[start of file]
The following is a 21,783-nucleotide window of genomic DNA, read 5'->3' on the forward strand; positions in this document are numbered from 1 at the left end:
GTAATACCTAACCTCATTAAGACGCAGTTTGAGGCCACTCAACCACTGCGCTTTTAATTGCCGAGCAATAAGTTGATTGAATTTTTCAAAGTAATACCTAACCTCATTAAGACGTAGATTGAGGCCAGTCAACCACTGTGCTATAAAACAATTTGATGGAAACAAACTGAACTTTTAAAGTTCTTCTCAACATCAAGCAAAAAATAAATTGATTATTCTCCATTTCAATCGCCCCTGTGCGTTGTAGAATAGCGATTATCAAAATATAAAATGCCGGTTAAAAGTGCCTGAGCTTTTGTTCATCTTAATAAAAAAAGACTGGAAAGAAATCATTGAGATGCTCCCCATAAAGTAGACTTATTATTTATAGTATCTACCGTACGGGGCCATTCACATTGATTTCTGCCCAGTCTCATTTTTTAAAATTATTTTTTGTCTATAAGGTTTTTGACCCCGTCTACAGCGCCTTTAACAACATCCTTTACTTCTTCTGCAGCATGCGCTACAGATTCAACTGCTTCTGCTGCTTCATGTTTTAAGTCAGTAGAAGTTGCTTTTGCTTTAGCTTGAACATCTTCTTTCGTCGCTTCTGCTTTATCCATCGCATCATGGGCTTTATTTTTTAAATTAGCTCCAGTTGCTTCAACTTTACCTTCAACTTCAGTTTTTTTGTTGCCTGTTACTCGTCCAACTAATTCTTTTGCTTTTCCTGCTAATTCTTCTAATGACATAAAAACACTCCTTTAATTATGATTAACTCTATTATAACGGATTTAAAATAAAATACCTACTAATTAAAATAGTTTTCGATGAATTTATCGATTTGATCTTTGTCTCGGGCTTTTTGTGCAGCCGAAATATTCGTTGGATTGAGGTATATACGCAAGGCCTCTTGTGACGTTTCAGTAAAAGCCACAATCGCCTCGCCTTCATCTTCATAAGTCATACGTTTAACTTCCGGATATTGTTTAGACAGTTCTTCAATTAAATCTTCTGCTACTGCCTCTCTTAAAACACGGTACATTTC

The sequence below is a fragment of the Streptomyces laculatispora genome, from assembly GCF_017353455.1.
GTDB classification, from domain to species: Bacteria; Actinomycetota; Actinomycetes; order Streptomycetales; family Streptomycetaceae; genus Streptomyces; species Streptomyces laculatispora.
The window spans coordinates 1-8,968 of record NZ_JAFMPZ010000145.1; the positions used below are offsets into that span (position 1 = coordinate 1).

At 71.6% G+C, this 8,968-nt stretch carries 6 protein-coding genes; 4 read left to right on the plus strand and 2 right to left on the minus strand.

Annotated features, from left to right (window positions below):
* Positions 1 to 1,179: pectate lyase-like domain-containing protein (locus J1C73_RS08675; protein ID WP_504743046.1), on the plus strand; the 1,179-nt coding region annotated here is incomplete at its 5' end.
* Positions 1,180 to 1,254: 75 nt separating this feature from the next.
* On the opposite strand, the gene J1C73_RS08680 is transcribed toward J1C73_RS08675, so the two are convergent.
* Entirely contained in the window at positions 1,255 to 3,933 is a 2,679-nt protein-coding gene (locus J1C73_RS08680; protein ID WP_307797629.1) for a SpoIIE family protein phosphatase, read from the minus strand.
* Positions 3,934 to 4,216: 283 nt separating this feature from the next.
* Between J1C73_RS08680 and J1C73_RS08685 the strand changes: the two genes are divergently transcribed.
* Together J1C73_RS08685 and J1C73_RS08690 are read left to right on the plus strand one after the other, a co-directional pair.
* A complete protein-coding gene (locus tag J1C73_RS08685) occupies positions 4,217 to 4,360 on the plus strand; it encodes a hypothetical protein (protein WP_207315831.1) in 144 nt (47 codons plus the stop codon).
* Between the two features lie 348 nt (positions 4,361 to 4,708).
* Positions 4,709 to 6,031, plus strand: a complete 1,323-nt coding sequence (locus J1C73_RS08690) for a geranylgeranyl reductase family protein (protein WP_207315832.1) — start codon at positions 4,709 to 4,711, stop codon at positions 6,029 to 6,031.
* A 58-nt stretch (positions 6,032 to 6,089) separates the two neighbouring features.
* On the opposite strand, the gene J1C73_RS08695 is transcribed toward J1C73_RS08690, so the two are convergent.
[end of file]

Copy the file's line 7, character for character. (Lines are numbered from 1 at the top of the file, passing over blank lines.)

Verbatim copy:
Annotated features, from left to right (window positions below):